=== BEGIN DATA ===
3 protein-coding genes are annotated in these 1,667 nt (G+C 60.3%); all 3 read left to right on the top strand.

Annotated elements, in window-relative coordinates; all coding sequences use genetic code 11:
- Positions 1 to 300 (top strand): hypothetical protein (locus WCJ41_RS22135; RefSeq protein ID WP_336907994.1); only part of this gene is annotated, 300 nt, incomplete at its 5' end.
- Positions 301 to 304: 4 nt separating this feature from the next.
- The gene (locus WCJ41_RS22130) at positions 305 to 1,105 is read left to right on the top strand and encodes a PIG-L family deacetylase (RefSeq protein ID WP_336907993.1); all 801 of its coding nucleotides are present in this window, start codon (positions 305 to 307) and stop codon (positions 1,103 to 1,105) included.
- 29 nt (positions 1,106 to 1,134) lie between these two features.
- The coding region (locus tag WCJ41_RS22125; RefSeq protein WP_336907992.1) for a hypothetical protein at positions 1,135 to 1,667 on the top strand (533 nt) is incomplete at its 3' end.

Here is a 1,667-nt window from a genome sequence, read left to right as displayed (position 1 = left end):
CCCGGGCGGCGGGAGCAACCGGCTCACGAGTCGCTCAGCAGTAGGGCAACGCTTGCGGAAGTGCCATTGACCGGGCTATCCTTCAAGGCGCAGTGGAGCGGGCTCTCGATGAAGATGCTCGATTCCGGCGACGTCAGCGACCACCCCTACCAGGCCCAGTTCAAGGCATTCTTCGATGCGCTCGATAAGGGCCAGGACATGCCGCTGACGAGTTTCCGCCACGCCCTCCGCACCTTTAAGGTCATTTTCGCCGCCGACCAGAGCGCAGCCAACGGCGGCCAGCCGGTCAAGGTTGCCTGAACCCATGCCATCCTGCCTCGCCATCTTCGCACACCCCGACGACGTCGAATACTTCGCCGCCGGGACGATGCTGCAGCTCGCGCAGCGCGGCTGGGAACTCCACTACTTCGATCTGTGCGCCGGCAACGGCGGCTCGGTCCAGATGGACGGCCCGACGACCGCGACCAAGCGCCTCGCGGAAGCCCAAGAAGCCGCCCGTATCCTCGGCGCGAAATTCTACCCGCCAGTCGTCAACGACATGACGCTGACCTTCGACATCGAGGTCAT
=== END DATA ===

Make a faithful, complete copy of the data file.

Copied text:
3 protein-coding genes are annotated in these 1,667 nt (G+C 60.3%); all 3 read left to right on the top strand.

Annotated elements, in window-relative coordinates; all coding sequences use genetic code 11:
- Positions 1 to 300 (top strand): hypothetical protein (locus WCJ41_RS22135; RefSeq protein ID WP_336907994.1); only part of this gene is annotated, 300 nt, incomplete at its 5' end.
- Positions 301 to 304: 4 nt separating this feature from the next.
- The gene (locus WCJ41_RS22130) at positions 305 to 1,105 is read left to right on the top strand and encodes a PIG-L family deacetylase (RefSeq protein ID WP_336907993.1); all 801 of its coding nucleotides are present in this window, start codon (positions 305 to 307) and stop codon (positions 1,103 to 1,105) included.
- 29 nt (positions 1,106 to 1,134) lie between these two features.
- The coding region (locus tag WCJ41_RS22125; RefSeq protein WP_336907992.1) for a hypothetical protein at positions 1,135 to 1,667 on the top strand (533 nt) is incomplete at its 3' end.

Here is a 1,667-nt window from a genome sequence, read left to right as displayed (position 1 = left end):
CCCGGGCGGCGGGAGCAACCGGCTCACGAGTCGCTCAGCAGTAGGGCAACGCTTGCGGAAGTGCCATTGACCGGGCTATCCTTCAAGGCGCAGTGGAGCGGGCTCTCGATGAAGATGCTCGATTCCGGCGACGTCAGCGACCACCCCTACCAGGCCCAGTTCAAGGCATTCTTCGATGCGCTCGATAAGGGCCAGGACATGCCGCTGACGAGTTTCCGCCACGCCCTCCGCACCTTTAAGGTCATTTTCGCCGCCGACCAGAGCGCAGCCAACGGCGGCCAGCCGGTCAAGGTTGCCTGAACCCATGCCATCCTGCCTCGCCATCTTCGCACACCCCGACGACGTCGAATACTTCGCCGCCGGGACGATGCTGCAGCTCGCGCAGCGCGGCTGGGAACTCCACTACTTCGATCTGTGCGCCGGCAACGGCGGCTCGGTCCAGATGGACGGCCCGACGACCGCGACCAAGCGCCTCGCGGAAGCCCAAGAAGCCGCCCGTATCCTCGGCGCGAAATTCTACCCGCCAGTCGTCAACGACATGACGCTGACCTTCGACATCGAGGTCAT